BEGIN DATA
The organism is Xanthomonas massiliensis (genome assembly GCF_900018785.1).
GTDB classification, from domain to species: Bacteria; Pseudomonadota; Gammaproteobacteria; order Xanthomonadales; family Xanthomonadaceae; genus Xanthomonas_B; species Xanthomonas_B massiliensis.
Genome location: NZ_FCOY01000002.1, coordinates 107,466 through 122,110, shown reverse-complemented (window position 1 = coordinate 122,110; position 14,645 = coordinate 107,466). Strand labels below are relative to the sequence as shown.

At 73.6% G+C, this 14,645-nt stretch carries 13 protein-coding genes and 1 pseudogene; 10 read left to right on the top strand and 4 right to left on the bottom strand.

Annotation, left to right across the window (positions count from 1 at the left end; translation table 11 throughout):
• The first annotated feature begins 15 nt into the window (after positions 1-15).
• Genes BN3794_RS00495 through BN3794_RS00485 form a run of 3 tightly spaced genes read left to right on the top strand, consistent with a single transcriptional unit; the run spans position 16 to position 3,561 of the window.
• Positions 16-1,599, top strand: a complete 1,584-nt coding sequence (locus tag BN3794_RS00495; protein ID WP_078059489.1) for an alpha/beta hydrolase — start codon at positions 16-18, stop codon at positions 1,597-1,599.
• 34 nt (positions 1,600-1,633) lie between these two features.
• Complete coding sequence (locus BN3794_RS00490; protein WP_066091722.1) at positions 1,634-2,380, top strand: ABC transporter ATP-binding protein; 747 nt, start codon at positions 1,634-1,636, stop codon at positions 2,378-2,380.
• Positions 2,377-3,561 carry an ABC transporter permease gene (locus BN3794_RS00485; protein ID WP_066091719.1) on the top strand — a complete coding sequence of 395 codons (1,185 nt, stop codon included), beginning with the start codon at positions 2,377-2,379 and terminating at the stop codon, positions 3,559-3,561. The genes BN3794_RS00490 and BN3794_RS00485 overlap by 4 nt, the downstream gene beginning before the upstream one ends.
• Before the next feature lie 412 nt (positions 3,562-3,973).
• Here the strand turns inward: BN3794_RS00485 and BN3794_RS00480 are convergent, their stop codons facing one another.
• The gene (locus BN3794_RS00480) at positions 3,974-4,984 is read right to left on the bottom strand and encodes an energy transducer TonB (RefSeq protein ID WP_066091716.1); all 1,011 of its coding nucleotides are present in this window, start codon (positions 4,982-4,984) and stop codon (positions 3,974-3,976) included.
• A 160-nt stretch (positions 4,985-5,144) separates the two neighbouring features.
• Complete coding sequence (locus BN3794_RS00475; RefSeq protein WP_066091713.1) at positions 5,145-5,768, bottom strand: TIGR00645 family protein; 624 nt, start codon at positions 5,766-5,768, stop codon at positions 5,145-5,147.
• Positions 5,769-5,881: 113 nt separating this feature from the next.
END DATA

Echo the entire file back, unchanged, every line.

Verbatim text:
The organism is Xanthomonas massiliensis (genome assembly GCF_900018785.1).
GTDB classification, from domain to species: Bacteria; Pseudomonadota; Gammaproteobacteria; order Xanthomonadales; family Xanthomonadaceae; genus Xanthomonas_B; species Xanthomonas_B massiliensis.
Genome location: NZ_FCOY01000002.1, coordinates 107,466 through 122,110, shown reverse-complemented (window position 1 = coordinate 122,110; position 14,645 = coordinate 107,466). Strand labels below are relative to the sequence as shown.

At 73.6% G+C, this 14,645-nt stretch carries 13 protein-coding genes and 1 pseudogene; 10 read left to right on the top strand and 4 right to left on the bottom strand.

Annotation, left to right across the window (positions count from 1 at the left end; translation table 11 throughout):
• The first annotated feature begins 15 nt into the window (after positions 1-15).
• Genes BN3794_RS00495 through BN3794_RS00485 form a run of 3 tightly spaced genes read left to right on the top strand, consistent with a single transcriptional unit; the run spans position 16 to position 3,561 of the window.
• Positions 16-1,599, top strand: a complete 1,584-nt coding sequence (locus tag BN3794_RS00495; protein ID WP_078059489.1) for an alpha/beta hydrolase — start codon at positions 16-18, stop codon at positions 1,597-1,599.
• 34 nt (positions 1,600-1,633) lie between these two features.
• Complete coding sequence (locus BN3794_RS00490; protein WP_066091722.1) at positions 1,634-2,380, top strand: ABC transporter ATP-binding protein; 747 nt, start codon at positions 1,634-1,636, stop codon at positions 2,378-2,380.
• Positions 2,377-3,561 carry an ABC transporter permease gene (locus BN3794_RS00485; protein ID WP_066091719.1) on the top strand — a complete coding sequence of 395 codons (1,185 nt, stop codon included), beginning with the start codon at positions 2,377-2,379 and terminating at the stop codon, positions 3,559-3,561. The genes BN3794_RS00490 and BN3794_RS00485 overlap by 4 nt, the downstream gene beginning before the upstream one ends.
• Before the next feature lie 412 nt (positions 3,562-3,973).
• Here the strand turns inward: BN3794_RS00485 and BN3794_RS00480 are convergent, their stop codons facing one another.
• The gene (locus BN3794_RS00480) at positions 3,974-4,984 is read right to left on the bottom strand and encodes an energy transducer TonB (RefSeq protein ID WP_066091716.1); all 1,011 of its coding nucleotides are present in this window, start codon (positions 4,982-4,984) and stop codon (positions 3,974-3,976) included.
• A 160-nt stretch (positions 4,985-5,144) separates the two neighbouring features.
• Complete coding sequence (locus BN3794_RS00475; RefSeq protein WP_066091713.1) at positions 5,145-5,768, bottom strand: TIGR00645 family protein; 624 nt, start codon at positions 5,766-5,768, stop codon at positions 5,145-5,147.
• Positions 5,769-5,881: 113 nt separating this feature from the next.